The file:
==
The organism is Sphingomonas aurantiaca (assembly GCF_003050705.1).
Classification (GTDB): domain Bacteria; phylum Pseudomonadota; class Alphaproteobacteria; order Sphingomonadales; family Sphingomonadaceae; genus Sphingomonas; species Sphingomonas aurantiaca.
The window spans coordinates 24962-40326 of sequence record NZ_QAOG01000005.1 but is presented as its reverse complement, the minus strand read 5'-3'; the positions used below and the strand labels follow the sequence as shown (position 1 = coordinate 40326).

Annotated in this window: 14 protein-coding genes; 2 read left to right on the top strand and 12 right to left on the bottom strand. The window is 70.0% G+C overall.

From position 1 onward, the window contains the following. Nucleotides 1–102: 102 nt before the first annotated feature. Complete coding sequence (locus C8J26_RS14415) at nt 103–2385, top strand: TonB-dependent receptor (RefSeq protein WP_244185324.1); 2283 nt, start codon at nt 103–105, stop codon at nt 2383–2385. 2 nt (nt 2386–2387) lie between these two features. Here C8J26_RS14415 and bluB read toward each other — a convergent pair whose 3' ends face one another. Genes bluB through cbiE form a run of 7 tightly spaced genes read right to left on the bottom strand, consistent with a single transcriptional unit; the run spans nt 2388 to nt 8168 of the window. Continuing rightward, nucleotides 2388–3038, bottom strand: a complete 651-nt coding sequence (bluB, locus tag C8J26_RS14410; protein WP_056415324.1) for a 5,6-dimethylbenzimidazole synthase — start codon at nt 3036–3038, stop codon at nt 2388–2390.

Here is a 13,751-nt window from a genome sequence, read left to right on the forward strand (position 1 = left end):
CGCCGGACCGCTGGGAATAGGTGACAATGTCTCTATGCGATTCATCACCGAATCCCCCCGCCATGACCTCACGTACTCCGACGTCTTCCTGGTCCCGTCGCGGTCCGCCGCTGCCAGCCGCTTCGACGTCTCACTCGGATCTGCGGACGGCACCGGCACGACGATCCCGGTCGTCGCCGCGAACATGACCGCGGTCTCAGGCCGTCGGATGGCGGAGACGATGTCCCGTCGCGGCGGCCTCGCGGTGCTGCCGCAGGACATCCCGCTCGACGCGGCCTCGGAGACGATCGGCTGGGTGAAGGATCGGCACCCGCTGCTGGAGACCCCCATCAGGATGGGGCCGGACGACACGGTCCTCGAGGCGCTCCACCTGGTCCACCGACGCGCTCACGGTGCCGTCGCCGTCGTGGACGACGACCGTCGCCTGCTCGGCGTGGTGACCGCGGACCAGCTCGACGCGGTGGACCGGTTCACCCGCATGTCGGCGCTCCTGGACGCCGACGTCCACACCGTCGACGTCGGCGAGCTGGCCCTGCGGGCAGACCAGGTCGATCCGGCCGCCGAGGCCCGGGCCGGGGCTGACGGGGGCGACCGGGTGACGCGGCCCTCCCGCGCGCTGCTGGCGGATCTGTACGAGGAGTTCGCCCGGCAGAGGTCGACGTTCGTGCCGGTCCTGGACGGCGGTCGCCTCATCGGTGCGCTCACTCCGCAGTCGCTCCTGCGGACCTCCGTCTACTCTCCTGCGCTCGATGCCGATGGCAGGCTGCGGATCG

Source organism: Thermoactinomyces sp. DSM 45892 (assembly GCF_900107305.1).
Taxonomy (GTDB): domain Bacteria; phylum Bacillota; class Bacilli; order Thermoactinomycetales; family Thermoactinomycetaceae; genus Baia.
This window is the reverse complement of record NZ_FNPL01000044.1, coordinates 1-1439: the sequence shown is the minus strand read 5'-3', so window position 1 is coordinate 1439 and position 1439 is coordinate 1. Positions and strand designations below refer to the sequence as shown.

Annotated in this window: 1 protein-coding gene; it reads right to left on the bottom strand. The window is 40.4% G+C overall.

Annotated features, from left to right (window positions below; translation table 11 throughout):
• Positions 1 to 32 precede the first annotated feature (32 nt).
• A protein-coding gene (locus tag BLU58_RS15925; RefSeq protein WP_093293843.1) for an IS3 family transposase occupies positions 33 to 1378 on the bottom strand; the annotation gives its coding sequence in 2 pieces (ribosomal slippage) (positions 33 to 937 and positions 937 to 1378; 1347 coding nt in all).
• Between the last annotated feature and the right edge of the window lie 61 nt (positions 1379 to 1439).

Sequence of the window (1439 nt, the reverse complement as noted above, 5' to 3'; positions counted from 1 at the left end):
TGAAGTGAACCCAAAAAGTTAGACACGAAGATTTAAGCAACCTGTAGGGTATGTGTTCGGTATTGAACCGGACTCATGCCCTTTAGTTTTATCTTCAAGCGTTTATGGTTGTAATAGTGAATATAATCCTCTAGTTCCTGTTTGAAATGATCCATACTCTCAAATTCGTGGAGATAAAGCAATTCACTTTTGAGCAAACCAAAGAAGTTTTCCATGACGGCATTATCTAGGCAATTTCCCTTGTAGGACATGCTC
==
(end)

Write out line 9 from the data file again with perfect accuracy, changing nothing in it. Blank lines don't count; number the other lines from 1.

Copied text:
Taxonomy (GTDB): domain Bacteria; phylum Bacillota; class Bacilli; order Thermoactinomycetales; family Thermoactinomycetaceae; genus Baia.